7 July ,1915

The First Battle of the Isonzo comes to an end.

On June 23, 1915, exactly one month after Italy declared war on Austria-Hungary, the Italian army attacks Austro-Hungarian positions near the Isonzo River, in the eastern section of the Italian front; it will become the first of twelve Battles of the Isonzo fought during World War I.

Of all the fronts of the Great War, the Italian was the least well-suited not only for offensive operations but for any form of warfare at all. Four-fifths of Italy’s 600-kilometer-long border with Austria-Hungary was mountainous, with several peaks rising above 3,000 meters. Despite this, the Italian chief of staff, Luigi Cadorna, desperately wanted to satisfy the demands of his government–as well as the other Allies–by making substantial gains of territory against Austria-Hungary upon Italy’s declaration of war on May 23, 1915.

For its part, Austria-Hungary was surprisingly unconcerned with the Italian entry into the war, despite the fact that it opened a third front for an army whose resources were already stretched dangerously thin. In the years before the war, the Austrian commander in chief, Conrad von Hotzendorff, had often suggested a pre-emptive strike against Italy, as well as against Serbia; in 1915, the prospect of confronting an inferior Italian army seemed to lend a new burst of energy to the Dual Monarchy. Germany, though, pressured Austria-Hungary to fight defensively in Italy and not to divert resources from the Eastern Front against Russia. As a result, while the Italians plotted ambitious offensive operations, including surprise attacks across the Isonzo River, the Austrians settled into their positions in the mountains along the rapid-flowing Isonzo and planned to mount a solid and spirited defense.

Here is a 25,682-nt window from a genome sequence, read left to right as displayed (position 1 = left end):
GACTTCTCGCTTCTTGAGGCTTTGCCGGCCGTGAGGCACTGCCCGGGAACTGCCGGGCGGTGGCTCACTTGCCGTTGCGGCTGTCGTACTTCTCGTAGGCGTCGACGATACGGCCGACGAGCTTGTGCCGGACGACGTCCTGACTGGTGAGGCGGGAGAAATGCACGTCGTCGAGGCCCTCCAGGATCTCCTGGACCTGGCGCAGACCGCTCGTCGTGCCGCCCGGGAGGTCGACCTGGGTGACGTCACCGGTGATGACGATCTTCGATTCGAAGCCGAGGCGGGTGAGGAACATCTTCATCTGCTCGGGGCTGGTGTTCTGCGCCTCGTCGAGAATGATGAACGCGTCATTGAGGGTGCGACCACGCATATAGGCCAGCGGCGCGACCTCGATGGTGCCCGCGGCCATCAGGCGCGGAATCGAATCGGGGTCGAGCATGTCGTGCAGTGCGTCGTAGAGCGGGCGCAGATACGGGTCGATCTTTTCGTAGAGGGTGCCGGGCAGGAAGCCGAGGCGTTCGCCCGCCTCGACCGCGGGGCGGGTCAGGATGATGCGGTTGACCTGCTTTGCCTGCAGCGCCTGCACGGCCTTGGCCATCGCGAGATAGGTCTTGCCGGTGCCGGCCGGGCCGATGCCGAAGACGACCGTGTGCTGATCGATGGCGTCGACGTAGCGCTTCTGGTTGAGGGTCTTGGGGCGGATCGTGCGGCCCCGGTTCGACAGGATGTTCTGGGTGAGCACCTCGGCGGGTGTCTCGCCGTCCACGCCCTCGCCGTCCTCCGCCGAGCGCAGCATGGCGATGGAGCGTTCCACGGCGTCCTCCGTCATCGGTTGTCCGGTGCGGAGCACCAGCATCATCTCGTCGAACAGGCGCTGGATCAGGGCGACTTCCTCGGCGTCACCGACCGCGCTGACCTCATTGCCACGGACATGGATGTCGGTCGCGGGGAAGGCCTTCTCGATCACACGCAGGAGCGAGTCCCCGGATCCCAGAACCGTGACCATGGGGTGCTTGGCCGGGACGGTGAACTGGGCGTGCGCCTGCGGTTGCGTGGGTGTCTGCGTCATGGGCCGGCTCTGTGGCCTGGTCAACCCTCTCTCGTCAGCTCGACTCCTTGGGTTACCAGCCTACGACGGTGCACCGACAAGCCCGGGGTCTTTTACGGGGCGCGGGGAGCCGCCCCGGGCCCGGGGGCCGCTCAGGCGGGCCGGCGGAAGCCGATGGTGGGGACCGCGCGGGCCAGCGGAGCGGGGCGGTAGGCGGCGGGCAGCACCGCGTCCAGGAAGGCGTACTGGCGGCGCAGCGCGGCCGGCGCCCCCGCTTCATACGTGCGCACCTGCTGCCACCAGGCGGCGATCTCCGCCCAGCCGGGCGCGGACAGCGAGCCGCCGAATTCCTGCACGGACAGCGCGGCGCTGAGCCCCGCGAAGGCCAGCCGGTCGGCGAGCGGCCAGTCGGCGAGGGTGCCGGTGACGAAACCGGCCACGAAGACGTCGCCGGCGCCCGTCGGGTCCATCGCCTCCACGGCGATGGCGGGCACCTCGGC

After a series of preliminary operations on various sections of the front, Italian forces struck the Austrian positions at the Isonzo for the first time on June 23, 1915, after a one-week bombardment. Despite enjoying numerical superiority, the Italian forces were unable to break the Austro-Hungarian forces, Cadorna having failed to assemble adequate artillery protection to back up his infantry troops–a mistake similar to those made early in the war by commanders on the Western Front. Two Austro-Hungarian infantry divisions soon arrived to aid their comrades at the Isonzo and the Italians were prevented from crossing the river; Cadorna called off the attacks on July 7.

In the four battles fought on the Isonzo in 1915 alone, Italy made no substantial progress and suffered 235,000 casualties, including 54,000 killed. Cadorna’s plans for a highly mobile Italian advance had definitively failed, and battle on the Italian front, as in the west, had settled into slow, excruciating trench warfare.

7 May 1915

A German submarine U-20 sinks the RMS Lusitania, killing 1,198 people.